“They are not my kids. They are just some dogs. If you want them, keep them. If not get rid of them, I don’t care.” And suddenly Guardian couldn’t breathe. Those were the most repugnant words he had ever spoken, but those dogs would make him weak.

“I am not getting rid of them. They are our family,” Bekah said.

“I have no family.”

“Well, you can come visit them any time you want,” she said.

“I won’t, but thanks.”

Waitress and Guardian ordered pancakes. He was fighting to look anywhere but at Bekah because every time he saw her face he wanted to cry.

All that love was gone. All that love, that kindness, replaced by harsh words and a biting tongue. Siren was all edges.

“Why can’t we be together?” Bekah said finally. She broke and cried everywhere.

Guardian could remember the first time he ever saw her cry. She had refused to go change the laundry around and when he got home, she was crying as she folded his clothes. He had hated it then; he hated it even more now.

He wanted to tell her he couldn’t be with her because he didn’t deserve her. But the words wouldn’t come. All he had was frustration and pain. Being with her made him feel weak. He didn’t have to brace himself for the next barb. He could let his guard down and be comfortable and that made him feel weak. He hated it. He hated himself. The only person he didn’t hate was across the table from him begging for him to come back and be loved by her. Begging for him to come back and let her hold him.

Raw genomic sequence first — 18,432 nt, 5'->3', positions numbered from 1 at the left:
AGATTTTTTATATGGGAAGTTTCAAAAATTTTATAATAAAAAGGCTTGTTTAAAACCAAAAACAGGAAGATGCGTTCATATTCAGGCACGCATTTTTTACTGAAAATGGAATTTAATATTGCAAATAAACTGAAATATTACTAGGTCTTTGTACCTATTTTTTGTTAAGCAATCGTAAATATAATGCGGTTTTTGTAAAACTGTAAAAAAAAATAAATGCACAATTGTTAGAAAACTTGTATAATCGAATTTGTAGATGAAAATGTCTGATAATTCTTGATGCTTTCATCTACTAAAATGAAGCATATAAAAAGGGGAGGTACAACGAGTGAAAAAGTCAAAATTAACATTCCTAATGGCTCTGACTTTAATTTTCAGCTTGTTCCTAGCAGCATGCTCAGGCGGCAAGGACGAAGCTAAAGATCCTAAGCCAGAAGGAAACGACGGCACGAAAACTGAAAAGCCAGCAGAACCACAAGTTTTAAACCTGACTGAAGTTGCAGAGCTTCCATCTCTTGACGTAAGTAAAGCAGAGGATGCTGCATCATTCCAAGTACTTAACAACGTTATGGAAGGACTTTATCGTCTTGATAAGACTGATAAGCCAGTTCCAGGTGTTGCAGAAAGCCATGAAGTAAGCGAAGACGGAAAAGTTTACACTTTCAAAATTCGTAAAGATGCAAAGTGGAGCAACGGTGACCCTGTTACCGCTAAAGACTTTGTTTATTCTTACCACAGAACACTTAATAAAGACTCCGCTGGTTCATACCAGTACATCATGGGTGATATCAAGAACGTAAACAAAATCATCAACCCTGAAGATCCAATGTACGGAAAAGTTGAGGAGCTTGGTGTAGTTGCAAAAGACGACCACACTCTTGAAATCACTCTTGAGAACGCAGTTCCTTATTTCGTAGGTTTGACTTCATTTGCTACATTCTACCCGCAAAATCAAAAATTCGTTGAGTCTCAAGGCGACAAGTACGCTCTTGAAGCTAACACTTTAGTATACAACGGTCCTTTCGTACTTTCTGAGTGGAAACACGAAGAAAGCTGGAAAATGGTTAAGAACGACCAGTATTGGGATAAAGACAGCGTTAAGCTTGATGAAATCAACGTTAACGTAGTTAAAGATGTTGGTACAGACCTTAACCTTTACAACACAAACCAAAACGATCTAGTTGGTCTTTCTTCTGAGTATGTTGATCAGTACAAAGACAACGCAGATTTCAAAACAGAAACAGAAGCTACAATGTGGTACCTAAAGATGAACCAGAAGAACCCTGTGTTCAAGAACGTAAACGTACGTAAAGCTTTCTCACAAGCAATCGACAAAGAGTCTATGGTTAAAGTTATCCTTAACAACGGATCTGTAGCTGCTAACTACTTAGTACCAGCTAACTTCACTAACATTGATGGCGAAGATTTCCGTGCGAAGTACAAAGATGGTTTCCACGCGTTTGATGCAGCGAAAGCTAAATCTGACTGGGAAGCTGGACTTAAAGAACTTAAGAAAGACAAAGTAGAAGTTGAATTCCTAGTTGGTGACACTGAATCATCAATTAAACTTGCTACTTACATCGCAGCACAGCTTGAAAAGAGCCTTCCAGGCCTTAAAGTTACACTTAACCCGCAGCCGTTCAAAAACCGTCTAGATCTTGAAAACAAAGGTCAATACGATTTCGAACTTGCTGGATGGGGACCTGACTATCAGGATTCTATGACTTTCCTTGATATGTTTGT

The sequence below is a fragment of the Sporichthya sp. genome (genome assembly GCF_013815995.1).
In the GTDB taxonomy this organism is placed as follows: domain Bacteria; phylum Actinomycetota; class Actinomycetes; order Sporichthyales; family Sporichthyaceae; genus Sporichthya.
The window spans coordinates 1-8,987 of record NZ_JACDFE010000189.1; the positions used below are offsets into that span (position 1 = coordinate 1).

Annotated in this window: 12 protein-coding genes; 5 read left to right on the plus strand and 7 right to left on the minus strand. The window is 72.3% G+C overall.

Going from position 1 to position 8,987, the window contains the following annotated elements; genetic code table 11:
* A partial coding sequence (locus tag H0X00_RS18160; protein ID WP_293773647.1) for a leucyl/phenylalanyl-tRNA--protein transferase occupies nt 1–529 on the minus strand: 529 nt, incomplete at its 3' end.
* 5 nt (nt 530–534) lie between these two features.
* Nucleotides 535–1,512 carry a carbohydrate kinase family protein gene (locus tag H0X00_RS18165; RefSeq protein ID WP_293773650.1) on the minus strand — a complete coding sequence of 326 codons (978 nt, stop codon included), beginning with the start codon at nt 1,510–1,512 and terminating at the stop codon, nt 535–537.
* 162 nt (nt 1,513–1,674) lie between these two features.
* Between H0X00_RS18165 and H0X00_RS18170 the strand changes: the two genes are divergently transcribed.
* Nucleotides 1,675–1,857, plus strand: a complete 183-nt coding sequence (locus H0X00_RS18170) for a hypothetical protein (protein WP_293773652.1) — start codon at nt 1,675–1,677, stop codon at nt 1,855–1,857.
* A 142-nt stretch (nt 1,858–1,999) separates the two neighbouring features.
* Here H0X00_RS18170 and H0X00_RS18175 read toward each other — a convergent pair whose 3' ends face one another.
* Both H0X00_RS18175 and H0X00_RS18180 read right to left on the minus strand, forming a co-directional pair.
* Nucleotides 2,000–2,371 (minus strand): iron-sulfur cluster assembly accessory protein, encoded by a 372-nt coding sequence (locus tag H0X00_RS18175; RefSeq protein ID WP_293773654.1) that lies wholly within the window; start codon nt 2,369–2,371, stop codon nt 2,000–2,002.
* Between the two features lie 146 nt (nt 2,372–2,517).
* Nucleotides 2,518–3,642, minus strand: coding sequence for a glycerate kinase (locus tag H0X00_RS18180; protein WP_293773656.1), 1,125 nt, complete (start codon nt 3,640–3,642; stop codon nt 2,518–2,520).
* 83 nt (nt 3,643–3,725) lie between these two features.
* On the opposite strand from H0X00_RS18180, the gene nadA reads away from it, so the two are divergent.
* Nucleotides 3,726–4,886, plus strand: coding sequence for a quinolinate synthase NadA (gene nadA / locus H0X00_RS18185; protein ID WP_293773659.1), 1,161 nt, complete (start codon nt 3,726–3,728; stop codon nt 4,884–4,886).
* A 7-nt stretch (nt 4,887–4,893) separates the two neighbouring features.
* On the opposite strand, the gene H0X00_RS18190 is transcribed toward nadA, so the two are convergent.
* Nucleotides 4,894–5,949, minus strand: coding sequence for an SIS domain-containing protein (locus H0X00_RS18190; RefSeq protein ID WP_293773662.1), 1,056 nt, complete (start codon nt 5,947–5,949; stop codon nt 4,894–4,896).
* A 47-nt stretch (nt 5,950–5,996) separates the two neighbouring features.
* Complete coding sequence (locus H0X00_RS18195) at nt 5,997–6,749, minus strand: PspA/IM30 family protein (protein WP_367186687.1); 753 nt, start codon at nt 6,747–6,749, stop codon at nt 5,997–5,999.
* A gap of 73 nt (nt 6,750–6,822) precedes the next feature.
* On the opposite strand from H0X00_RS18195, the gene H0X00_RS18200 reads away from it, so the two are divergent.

And it was all he wanted, but he couldn’t be weak anymore. He had to be cold and hard. He couldn’t warm to anything. And he would never warm to Siren. It was not possible. She laughed at him too much and her friends would never accept him.

Guardian couldn’t be there anymore so he got up.

“Where you going, dude? What’s up? Get back here, man,” Job said.

Guardian stormed across the dining room. He had to get away from her. He couldn’t look at her. He couldn’t accept all she was offering. Not even for the length of a meal. If he stayed, he would lose his mind.

He freed himself of the restaurant and went out in the fresh air. It was a nice day. He was near a busy street and saw a massive truck speeding close to the curb.

No one could stop him. He could run, break into a run, and dive in front of that truck. His skull would bounce like a basketball. His body, one ragged piece of ripped flesh, would splat on the pavement.

Then, he could get the look on Bekah’s face out of his head. Then, if he ruptured his skull on the huge bumper of this speeding truck, he could finally get away from all that love. Go back into bitterness and pain.